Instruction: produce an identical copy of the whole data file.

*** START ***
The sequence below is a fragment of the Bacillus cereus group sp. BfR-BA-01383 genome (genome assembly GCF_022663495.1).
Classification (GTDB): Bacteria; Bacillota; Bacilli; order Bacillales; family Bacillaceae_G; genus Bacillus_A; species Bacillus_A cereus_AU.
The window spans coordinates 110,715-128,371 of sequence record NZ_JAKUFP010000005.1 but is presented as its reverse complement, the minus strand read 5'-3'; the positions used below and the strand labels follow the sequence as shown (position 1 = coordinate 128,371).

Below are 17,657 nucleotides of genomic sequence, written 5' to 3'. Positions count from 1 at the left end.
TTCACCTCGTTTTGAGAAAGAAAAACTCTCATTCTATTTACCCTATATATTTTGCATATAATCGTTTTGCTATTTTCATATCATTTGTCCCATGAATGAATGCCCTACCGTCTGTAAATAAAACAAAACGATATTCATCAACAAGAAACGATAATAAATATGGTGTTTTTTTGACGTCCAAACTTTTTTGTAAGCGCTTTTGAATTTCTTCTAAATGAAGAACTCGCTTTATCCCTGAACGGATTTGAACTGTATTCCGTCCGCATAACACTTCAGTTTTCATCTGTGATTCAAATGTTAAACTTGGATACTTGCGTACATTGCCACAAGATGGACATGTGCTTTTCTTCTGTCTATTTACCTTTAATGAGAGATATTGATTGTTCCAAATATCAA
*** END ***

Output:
The sequence below is a fragment of the Bacillus cereus group sp. BfR-BA-01383 genome (genome assembly GCF_022663495.1).
Classification (GTDB): Bacteria; Bacillota; Bacilli; order Bacillales; family Bacillaceae_G; genus Bacillus_A; species Bacillus_A cereus_AU.
The window spans coordinates 110,715-128,371 of sequence record NZ_JAKUFP010000005.1 but is presented as its reverse complement, the minus strand read 5'-3'; the positions used below and the strand labels follow the sequence as shown (position 1 = coordinate 128,371).

Below are 17,657 nucleotides of genomic sequence, written 5' to 3'. Positions count from 1 at the left end.
TTCACCTCGTTTTGAGAAAGAAAAACTCTCATTCTATTTACCCTATATATTTTGCATATAATCGTTTTGCTATTTTCATATCATTTGTCCCATGAATGAATGCCCTACCGTCTGTAAATAAAACAAAACGATATTCATCAACAAGAAACGATAATAAATATGGTGTTTTTTTGACGTCCAAACTTTTTTGTAAGCGCTTTTGAATTTCTTCTAAATGAAGAACTCGCTTTATCCCTGAACGGATTTGAACTGTATTCCGTCCGCATAACACTTCAGTTTTCATCTGTGATTCAAATGTTAAACTTGGATACTTGCGTACATTGCCACAAGATGGACATGTGCTTTTCTTCTGTCTATTTACCTTTAATGAGAGATATTGATTGTTCCAAATATCAA